Virgin Atlantic has filed a case with the US bankruptcy court in New York and is seeking protection from its creditors in the US, according to a court filing made on Tuesday.
The airline has sought protection under chapter 15 of the US bankruptcy code, which allows a foreign debtor to shield assets in the country.
Incredibly, the news came on the same week that its sister business, Virgin Galactic, unveiled concept plan for a new supersonic jet that could fly London to New York in 90 minutes and London to Sydney in just five hours.
According to the filing, the airline has negotiated a deal with stakeholders “for consensual recapitalisation”, which will wipe debt off of its balance sheet and “immediately position [the airline] for sustainable long-term growth”.
Virgin Atlantic also reportedly filed another proceeding in the high court in London on Tuesday, where it obtained approval to convene meetings with affected creditors to vote on the plan, due to take place on 25 August.
A Virgin Atlantic spokeswoman said the restructuring plan was before the UK court “to secure approval from all relevant creditors before implementation”.
This comes just weeks after Virgin Atlantic agreed upon a rescue deal with shareholders and creditors worth £1.2 billion, allegedly enough funding to survive the pandemic for a period of 18 months.
The deal was supposed to eliminate the need for a government bailout from the UK, which billionaire founder and majority shareholder Sir Richard Branson had previously been pushing for.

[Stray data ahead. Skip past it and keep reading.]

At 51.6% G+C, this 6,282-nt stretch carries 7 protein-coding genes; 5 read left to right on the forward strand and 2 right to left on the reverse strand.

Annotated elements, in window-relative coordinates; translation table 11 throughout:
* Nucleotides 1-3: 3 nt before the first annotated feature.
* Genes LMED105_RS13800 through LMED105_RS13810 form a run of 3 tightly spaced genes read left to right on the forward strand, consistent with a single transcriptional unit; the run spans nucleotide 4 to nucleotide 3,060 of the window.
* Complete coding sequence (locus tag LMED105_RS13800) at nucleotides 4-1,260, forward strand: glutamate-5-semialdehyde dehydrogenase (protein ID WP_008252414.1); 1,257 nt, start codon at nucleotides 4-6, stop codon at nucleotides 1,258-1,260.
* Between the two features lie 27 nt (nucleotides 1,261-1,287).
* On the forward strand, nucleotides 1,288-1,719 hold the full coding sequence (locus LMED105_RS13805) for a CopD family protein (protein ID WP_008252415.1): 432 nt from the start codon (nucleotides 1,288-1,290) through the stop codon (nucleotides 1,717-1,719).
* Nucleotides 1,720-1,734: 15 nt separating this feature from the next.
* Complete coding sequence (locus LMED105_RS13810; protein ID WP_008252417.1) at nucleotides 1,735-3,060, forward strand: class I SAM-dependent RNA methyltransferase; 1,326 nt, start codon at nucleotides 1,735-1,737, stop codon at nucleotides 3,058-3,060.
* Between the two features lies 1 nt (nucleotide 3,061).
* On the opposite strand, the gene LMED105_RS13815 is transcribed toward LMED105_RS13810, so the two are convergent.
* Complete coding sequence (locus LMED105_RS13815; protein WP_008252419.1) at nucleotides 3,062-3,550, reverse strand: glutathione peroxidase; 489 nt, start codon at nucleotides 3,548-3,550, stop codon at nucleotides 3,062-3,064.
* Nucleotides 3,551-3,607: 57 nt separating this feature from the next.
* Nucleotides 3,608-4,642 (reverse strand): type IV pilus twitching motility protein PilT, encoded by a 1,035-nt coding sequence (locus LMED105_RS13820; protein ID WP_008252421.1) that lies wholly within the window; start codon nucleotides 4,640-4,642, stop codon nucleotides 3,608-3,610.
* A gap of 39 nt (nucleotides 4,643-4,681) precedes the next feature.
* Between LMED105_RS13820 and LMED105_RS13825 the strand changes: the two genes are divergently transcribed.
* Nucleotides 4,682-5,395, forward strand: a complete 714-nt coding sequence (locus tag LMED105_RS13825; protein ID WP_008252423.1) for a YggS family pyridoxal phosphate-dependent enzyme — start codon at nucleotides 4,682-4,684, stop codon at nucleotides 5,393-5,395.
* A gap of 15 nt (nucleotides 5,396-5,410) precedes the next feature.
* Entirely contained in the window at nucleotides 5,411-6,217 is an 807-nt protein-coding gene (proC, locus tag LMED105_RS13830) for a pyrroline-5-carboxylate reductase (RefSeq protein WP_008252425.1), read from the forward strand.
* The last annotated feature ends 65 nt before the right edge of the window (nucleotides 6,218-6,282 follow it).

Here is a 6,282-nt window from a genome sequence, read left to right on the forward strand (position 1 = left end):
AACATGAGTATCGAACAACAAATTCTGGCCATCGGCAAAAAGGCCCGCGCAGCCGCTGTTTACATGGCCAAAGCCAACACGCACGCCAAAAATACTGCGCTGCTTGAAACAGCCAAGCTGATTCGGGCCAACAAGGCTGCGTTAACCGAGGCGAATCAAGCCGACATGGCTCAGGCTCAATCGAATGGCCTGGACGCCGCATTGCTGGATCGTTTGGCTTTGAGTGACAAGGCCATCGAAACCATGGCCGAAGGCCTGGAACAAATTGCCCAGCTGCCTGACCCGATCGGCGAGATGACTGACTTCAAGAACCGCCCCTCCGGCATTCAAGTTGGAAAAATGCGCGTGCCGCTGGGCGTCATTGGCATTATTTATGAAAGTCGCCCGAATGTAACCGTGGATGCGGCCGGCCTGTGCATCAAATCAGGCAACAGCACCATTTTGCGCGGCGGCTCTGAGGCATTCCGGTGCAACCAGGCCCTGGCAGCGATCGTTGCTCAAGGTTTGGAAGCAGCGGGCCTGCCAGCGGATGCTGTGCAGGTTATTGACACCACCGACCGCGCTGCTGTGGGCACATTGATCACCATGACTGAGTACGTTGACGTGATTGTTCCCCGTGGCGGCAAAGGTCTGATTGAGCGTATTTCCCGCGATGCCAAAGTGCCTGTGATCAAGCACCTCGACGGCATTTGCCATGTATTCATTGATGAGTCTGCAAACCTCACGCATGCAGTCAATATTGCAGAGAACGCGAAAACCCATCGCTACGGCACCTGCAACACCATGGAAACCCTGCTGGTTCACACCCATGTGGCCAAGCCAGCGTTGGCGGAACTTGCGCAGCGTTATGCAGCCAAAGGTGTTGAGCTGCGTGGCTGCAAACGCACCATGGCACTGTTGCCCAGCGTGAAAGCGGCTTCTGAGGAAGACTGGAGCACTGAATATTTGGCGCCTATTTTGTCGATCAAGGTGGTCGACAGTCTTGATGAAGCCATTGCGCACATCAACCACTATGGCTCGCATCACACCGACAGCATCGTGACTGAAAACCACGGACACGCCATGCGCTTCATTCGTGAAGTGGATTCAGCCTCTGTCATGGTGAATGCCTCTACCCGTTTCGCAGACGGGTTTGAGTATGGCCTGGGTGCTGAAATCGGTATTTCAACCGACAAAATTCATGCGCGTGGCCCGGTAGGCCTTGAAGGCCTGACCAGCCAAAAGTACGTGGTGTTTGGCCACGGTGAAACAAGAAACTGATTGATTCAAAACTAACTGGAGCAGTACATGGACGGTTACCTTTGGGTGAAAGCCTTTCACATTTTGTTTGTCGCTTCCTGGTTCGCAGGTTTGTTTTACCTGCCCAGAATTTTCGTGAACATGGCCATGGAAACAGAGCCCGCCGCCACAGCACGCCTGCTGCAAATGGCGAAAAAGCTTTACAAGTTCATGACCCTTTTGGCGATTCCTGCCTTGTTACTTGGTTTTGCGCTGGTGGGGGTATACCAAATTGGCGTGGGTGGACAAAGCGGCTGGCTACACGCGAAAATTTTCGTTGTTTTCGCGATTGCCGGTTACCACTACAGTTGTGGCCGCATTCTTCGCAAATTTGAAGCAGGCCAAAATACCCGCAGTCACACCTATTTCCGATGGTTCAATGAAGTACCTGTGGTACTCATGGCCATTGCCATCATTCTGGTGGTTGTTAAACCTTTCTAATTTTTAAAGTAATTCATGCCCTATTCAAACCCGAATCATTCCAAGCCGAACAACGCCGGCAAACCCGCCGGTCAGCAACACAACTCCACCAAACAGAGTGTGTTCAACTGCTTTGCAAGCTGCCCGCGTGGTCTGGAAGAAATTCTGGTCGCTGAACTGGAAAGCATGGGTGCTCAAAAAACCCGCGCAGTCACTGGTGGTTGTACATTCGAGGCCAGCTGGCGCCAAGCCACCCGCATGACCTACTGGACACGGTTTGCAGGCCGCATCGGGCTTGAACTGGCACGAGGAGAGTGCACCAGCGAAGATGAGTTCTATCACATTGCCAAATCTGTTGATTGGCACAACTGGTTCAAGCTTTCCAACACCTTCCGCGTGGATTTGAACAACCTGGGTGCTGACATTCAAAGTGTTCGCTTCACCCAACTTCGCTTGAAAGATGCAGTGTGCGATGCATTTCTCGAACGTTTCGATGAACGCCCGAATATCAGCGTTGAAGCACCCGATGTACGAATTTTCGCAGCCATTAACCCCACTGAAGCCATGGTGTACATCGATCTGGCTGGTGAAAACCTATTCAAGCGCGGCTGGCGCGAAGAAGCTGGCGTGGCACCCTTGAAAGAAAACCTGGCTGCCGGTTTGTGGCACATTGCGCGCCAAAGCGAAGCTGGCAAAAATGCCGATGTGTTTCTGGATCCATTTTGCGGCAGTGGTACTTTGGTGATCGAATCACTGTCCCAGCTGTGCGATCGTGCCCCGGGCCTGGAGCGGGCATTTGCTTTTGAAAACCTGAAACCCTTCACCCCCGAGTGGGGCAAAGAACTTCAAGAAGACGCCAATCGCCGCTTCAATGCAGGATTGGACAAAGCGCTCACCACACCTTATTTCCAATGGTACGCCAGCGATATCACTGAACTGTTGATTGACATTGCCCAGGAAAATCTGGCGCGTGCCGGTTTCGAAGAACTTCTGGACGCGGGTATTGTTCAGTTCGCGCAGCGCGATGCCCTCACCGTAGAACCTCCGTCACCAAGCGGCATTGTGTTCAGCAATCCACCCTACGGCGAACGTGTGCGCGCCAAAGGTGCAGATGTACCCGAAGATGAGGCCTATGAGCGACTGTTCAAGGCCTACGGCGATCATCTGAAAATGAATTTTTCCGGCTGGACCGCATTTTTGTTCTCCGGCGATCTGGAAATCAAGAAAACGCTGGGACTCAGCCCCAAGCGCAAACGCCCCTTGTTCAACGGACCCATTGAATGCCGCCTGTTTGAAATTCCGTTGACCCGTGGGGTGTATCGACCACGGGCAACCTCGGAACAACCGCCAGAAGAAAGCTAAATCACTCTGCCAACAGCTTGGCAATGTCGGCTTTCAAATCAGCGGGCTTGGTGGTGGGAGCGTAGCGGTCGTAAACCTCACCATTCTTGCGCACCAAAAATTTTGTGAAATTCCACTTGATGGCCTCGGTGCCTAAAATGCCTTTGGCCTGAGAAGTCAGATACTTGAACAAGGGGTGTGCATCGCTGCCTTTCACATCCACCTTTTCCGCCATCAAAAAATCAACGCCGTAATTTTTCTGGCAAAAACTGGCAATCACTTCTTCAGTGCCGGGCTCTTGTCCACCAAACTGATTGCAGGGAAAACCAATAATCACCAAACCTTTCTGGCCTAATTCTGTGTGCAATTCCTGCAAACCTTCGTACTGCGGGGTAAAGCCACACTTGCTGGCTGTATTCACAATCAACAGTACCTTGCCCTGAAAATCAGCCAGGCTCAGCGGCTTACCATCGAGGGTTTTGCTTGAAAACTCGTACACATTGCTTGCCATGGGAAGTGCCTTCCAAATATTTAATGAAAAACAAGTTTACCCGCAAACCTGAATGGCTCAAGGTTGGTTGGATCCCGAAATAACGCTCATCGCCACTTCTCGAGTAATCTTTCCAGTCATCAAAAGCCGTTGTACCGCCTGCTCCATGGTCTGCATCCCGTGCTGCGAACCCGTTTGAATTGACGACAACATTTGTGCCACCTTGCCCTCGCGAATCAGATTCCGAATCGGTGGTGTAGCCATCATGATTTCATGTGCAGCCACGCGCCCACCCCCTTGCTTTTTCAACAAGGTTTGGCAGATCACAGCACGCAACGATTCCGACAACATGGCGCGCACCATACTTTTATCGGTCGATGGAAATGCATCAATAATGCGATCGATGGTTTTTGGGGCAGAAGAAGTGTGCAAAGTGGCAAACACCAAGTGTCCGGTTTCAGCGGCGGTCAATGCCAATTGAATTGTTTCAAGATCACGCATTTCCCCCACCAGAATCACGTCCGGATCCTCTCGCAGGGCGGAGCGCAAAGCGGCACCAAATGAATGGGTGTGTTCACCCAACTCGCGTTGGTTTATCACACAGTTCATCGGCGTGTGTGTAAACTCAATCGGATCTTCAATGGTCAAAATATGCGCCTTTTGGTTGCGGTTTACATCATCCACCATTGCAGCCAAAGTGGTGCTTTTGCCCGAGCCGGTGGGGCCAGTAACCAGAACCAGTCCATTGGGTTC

Meanwhile, it has been reported that the airline told the High Court in London that it would run out of money by September, should a restructuring deal not be approved by then.
According to the court filings, Virgin Atlantic stated that bookings are down 89 per cent year-on-year, and current demand for the second half of 2020 stands at just 25 per cent of 2019 levels.
The airline, 51 per cent owned by Sir Richard’s Virgin Group and 49 per cent by US airline Delta, closed its Gatwick base and cut more than 3,500 jobs to contend with the fallout from the COVID-19 pandemic, which has grounded planes and hammered demand for air travel.
The US proceedings are secondary to those filed in the UK, with both proceedings tied together.
Meanwhile, Virgin Galactic, also part-owned by Atlantic’s Sir Richard Branson, this week unveiled plans for a new supersonic jet in a collaboration with Rolls-Royce and Nasa.
The as-yet-unnamed aircraft would fly between nine and 19 passengers and crew at an altitude of above 18.2km.
George Whitesides, Virgin Galactic’s chief space officer, said, “We are pleased to collaborate with the innovative team at Rolls-Royce as we strive to develop sustainable, cutting-edge propulsion systems for the aircraft . . . We look forward to opening up a new frontier in high-speed travel.”
The business claims it is now working with the US Federal Aviation Administration centre for emerging concepts to develop a pan for its eventual certification.
Branson has long coveted a supersonic jet, and made numerous attempts to buy Concorde before it was taken out of service in 2003.